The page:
“Life is what happens to you while you’re busy making other plans,” goes the platitude. A lot of entertainment-biz careers work the same way.
Allez Allez was a Belgian new-wave/dance collective that existed from 1981-85. Its architects were the songwriters Kristiaan Debusscher and Nicolas Fransolet. American singer Sarah Osbourne brought the biting attitude, the unpredictable personality… the razzle-dazzle, basically. The group had a couple of club hits, back when that was still kind of an underground thing: the eerie, slinky, dub-derived “African Queen” and the whooshing “She’s Stirring Up.” Those grabbed the attention of producer Martin Ware, of Heaven 17 eminence, who made all sorts of promises to Allez Allez: We’ll go for a slicker funk sound. We’ll get you your international breakthrough. He probably mentioned Talking Heads. Judging from the tracks assembled on Best Of, these were realistic hopes.
Of course, nothing materialized. Osbourne abruptly quit, pulling out the band’s lungs and ego, and was never effectively replaced. The next single stiffed, and Allez Allez faded into crate-digging oblivion. But while they were hustling for their break, they made some of the richest, strangest dance music of the era.
There’s so much going on here. It’s loud. It’s intense. It’s backed with dueling hooks, whiplash African rhythms and all sorts of dissonant intrusions (check the warped trumpet vamps that emerge from the mix as the tracks are steaming up). Its moods range from the double-speed proto-pop-rap of “She’s Stirring Up” (which is more “Rapture” than “The Message,” but which features, by virtue of its speed, a level of vocal immersion from Osbourne that Debbie Harry never would’ve attempted) to the syrupy darkness of “Valley of the Kings” (a cryptic lament punctuated with a barking chant) to “Wrap Your Legs (Around Your Head)” (which plays disco fairly straight until its cathartic breakdown). Most producers couldn’t keep this many balls in the air and keep the whole thing danceable. But this is loaded headphone-disco that still serves as dance music. It’s from the baroque end of the new-wave pool, but it’s a perfect balance of craft and creativity. Considering how much noise is going on here, nothing ever seems to lose the beat. The beat isn’t just god – the beat is gravity.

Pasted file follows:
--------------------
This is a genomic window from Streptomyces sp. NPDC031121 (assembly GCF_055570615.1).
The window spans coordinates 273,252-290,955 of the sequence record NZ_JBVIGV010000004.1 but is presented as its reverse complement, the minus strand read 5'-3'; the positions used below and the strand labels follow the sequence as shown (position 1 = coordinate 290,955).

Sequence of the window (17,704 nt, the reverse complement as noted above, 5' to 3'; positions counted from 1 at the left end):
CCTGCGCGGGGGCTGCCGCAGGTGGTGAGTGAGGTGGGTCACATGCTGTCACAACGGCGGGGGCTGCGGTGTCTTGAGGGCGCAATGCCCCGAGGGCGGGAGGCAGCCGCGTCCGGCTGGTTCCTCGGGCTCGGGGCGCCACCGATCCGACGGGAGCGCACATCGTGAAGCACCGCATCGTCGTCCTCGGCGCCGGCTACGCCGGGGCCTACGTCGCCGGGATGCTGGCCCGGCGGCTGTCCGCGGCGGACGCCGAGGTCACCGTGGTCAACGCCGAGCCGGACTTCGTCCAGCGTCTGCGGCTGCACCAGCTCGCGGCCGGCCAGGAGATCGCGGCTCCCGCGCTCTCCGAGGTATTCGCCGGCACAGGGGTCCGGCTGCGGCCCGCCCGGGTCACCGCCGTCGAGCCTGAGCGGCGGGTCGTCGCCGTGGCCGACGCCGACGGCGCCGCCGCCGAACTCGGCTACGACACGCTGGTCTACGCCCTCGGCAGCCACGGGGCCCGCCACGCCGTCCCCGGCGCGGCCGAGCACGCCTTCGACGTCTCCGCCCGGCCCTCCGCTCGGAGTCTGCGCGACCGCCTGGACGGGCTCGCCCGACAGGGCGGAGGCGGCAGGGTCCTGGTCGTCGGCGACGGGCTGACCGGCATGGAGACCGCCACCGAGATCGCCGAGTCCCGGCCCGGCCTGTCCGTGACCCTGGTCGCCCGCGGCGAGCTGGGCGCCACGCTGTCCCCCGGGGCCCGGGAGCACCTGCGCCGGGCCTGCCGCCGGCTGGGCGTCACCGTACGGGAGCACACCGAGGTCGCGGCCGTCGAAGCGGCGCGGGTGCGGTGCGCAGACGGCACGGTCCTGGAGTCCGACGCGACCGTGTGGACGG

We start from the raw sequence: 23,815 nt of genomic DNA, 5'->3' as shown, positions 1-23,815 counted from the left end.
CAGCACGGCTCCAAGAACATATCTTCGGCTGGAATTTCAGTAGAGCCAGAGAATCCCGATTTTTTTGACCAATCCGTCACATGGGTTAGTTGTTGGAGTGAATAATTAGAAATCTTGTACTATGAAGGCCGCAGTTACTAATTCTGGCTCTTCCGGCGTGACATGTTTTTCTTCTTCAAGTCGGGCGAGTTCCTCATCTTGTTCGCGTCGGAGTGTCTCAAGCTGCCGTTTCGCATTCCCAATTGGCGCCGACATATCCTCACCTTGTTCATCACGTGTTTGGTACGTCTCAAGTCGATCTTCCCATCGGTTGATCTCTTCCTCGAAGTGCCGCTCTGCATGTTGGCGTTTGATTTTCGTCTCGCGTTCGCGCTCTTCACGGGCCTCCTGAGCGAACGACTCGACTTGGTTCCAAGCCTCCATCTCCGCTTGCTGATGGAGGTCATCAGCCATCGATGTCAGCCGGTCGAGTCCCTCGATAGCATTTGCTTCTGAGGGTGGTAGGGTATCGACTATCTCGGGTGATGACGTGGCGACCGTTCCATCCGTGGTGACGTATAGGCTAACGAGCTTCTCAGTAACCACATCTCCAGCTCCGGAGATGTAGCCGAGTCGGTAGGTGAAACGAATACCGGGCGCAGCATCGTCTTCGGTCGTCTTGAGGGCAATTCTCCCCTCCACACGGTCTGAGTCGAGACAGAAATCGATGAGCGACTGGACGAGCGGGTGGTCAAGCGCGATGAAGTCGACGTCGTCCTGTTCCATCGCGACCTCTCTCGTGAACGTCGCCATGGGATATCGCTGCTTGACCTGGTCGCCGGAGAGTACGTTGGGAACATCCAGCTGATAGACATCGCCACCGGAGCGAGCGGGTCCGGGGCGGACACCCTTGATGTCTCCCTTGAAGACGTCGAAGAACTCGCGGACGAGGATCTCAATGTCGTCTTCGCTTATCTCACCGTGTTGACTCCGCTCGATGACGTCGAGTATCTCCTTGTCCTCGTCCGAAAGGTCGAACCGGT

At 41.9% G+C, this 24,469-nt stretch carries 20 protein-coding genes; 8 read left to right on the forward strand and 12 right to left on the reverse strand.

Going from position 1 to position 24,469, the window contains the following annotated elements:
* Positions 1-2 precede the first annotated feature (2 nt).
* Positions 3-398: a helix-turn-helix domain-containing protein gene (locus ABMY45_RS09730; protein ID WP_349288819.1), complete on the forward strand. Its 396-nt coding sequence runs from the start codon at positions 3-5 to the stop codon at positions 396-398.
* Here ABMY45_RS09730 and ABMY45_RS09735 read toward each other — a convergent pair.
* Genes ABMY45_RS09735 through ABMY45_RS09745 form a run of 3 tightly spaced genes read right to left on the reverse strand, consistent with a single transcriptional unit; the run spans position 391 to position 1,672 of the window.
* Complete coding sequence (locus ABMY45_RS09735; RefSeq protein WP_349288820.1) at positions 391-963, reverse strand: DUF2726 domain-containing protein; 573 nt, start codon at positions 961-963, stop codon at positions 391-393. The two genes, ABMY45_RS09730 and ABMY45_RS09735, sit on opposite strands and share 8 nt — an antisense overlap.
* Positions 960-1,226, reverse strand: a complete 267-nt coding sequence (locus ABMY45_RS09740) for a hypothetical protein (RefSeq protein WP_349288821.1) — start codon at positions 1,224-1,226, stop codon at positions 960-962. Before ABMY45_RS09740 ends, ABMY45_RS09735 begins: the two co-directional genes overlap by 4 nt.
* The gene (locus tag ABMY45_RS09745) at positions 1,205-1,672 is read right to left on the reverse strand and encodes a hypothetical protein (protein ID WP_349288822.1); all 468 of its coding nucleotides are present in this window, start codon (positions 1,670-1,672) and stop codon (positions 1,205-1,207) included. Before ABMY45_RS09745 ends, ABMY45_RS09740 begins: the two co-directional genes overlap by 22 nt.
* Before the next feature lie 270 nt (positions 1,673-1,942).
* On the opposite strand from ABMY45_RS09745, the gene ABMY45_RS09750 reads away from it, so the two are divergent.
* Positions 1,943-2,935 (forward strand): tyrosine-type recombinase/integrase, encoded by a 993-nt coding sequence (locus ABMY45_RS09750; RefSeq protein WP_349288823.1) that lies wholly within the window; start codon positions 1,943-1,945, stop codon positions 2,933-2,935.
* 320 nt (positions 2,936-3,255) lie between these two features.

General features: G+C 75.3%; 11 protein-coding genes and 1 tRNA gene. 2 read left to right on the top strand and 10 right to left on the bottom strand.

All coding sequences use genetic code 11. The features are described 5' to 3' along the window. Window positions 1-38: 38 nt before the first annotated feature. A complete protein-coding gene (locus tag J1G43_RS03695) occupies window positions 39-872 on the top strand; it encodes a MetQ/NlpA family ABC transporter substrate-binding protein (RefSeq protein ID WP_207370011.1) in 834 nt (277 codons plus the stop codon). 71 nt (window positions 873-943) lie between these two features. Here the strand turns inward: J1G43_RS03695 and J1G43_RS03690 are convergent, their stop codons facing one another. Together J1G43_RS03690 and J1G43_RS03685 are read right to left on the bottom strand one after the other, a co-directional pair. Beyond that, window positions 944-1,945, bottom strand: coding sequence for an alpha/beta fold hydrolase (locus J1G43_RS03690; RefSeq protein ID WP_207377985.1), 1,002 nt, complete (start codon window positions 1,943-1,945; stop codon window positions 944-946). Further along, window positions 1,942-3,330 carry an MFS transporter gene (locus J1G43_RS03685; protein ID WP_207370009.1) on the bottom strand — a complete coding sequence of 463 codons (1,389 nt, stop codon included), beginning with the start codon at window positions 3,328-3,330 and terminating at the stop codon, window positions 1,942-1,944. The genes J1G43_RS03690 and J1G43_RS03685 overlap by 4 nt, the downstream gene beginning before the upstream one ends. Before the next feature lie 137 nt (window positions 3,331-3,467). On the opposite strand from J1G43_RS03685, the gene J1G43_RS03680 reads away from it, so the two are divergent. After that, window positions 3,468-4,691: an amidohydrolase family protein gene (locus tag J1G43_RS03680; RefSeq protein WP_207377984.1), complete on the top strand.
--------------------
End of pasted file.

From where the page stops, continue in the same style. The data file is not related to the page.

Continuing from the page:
Allez Allez never got the mass audience they… “deserved” always sounds dumb here, so let’s go with “could have handled, easily.” But, in the process of failing, they created some of the boldest dance music of the epoch.